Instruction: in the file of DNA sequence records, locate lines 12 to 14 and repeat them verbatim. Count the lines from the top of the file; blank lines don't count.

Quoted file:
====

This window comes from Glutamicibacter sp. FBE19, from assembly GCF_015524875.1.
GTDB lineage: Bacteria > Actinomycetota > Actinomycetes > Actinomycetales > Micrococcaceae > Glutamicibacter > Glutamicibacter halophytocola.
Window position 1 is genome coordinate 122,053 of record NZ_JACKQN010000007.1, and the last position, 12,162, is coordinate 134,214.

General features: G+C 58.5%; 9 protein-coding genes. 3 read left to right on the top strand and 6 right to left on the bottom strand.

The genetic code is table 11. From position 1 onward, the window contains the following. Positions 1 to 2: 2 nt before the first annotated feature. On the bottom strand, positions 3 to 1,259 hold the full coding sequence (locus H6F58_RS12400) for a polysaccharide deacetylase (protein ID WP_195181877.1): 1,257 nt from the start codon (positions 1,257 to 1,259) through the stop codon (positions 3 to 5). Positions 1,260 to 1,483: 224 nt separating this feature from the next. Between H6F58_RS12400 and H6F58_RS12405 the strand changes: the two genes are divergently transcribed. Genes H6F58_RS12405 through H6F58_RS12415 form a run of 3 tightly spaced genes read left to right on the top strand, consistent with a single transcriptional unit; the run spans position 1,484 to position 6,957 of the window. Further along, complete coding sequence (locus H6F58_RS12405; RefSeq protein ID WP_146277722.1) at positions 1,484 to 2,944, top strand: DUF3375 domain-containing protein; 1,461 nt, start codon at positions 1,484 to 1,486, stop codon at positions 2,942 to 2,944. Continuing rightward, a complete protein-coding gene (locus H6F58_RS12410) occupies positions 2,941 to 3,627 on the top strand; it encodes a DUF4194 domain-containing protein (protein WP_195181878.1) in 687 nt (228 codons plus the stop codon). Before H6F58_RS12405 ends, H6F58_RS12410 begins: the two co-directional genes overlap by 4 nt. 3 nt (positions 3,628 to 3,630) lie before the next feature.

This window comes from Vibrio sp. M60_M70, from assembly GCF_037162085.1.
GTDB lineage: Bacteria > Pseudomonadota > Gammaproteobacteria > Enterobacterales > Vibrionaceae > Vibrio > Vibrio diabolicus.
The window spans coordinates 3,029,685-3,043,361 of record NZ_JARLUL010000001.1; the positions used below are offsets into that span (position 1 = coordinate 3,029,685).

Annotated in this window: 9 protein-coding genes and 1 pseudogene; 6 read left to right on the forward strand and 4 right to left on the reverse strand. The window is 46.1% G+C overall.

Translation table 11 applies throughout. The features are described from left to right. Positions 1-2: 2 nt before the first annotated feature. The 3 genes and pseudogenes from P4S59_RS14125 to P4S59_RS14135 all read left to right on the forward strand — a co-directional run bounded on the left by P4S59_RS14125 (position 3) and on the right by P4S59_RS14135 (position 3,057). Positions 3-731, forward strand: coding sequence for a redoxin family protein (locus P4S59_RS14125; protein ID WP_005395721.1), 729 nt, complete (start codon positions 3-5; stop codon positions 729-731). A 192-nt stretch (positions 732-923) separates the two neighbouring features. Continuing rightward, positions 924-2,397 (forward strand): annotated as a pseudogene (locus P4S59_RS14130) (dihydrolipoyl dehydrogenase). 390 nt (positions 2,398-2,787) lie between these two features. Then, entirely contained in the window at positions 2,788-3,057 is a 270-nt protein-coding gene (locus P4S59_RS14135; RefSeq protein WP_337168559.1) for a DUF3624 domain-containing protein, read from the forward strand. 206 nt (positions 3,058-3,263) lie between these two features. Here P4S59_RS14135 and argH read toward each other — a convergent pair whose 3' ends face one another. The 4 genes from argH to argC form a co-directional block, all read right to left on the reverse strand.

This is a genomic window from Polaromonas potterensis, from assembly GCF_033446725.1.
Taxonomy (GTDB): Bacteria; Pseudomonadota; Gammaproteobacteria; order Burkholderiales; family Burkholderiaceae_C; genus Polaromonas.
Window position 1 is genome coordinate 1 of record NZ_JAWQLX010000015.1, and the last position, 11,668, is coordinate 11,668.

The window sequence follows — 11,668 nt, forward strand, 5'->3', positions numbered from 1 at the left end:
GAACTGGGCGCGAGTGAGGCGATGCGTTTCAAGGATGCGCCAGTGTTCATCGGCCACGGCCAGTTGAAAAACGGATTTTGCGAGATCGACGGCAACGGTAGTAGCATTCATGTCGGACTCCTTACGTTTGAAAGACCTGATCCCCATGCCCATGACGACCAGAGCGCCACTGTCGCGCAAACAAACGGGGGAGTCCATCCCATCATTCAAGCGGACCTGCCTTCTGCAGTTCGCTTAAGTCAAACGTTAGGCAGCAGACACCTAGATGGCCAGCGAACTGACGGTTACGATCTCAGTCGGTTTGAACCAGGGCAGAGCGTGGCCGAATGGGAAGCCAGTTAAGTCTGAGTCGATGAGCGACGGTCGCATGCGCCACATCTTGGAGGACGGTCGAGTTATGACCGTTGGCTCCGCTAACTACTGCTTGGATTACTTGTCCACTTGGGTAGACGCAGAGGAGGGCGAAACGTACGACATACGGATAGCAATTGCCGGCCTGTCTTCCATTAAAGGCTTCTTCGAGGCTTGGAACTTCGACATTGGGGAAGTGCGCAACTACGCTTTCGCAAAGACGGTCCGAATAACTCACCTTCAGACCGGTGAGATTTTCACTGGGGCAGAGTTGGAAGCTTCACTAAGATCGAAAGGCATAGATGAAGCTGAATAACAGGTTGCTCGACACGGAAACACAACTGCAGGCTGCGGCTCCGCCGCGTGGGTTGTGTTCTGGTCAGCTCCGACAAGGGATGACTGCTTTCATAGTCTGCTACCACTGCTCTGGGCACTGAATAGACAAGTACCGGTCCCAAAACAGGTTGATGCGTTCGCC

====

Taxonomy (GTDB): Bacteria; Pseudomonadota; Gammaproteobacteria; order Burkholderiales; family Burkholderiaceae_C; genus Polaromonas.
Window position 1 is genome coordinate 1 of record NZ_JAWQLX010000015.1, and the last position, 11,668, is coordinate 11,668.

The window sequence follows — 11,668 nt, forward strand, 5'->3', positions numbered from 1 at the left end: